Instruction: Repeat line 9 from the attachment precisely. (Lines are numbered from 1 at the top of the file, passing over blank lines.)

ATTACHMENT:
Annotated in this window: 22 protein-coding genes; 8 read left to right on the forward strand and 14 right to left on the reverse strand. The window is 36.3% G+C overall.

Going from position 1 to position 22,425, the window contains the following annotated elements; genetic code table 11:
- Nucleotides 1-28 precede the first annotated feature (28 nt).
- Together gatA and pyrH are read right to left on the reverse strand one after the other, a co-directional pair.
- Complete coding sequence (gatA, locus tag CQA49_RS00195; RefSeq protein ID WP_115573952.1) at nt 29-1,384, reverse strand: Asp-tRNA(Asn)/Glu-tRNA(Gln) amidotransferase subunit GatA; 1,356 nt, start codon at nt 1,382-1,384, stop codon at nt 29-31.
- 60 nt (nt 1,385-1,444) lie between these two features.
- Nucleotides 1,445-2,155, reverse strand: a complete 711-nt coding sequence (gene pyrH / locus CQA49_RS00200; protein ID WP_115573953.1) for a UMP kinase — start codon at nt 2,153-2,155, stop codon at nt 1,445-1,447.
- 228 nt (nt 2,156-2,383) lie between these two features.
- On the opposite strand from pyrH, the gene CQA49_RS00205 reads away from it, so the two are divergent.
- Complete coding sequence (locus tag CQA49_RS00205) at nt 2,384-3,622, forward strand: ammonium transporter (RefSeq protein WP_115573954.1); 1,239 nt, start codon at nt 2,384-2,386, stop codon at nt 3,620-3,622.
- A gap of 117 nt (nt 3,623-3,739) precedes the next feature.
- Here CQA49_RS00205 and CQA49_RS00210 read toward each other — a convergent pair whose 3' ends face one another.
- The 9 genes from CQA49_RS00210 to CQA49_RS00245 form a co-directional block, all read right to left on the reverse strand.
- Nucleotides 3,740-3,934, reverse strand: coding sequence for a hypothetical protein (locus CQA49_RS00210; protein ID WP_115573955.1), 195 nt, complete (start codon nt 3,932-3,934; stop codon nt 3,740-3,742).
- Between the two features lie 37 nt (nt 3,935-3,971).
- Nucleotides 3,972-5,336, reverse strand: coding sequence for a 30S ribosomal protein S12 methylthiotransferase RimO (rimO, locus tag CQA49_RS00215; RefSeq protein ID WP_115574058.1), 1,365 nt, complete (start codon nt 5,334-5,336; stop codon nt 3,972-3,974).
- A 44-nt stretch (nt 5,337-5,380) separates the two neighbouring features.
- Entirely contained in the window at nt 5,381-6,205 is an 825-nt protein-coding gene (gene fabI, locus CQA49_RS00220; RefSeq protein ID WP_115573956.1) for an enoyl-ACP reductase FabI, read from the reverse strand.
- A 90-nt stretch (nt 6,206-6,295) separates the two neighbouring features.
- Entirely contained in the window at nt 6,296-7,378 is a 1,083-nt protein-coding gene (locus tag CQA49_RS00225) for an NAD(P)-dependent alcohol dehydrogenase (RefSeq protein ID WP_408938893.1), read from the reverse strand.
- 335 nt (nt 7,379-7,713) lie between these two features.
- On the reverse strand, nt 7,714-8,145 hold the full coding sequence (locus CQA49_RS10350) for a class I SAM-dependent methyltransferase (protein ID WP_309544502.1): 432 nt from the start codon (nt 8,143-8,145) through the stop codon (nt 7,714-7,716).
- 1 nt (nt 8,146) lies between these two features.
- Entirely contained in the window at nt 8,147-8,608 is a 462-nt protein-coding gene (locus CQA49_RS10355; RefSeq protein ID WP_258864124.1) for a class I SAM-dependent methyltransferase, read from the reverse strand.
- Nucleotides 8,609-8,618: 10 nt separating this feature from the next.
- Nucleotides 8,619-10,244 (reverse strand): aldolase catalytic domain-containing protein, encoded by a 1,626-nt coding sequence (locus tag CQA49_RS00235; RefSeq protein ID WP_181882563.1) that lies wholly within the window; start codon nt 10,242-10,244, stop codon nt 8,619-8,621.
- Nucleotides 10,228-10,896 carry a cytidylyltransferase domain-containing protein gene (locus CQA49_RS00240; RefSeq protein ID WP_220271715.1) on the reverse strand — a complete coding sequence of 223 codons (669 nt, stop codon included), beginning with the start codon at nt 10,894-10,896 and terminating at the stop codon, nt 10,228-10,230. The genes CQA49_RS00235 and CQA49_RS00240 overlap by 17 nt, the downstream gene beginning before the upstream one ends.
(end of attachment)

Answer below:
- On the opposite strand from pyrH, the gene CQA49_RS00205 reads away from it, so the two are divergent.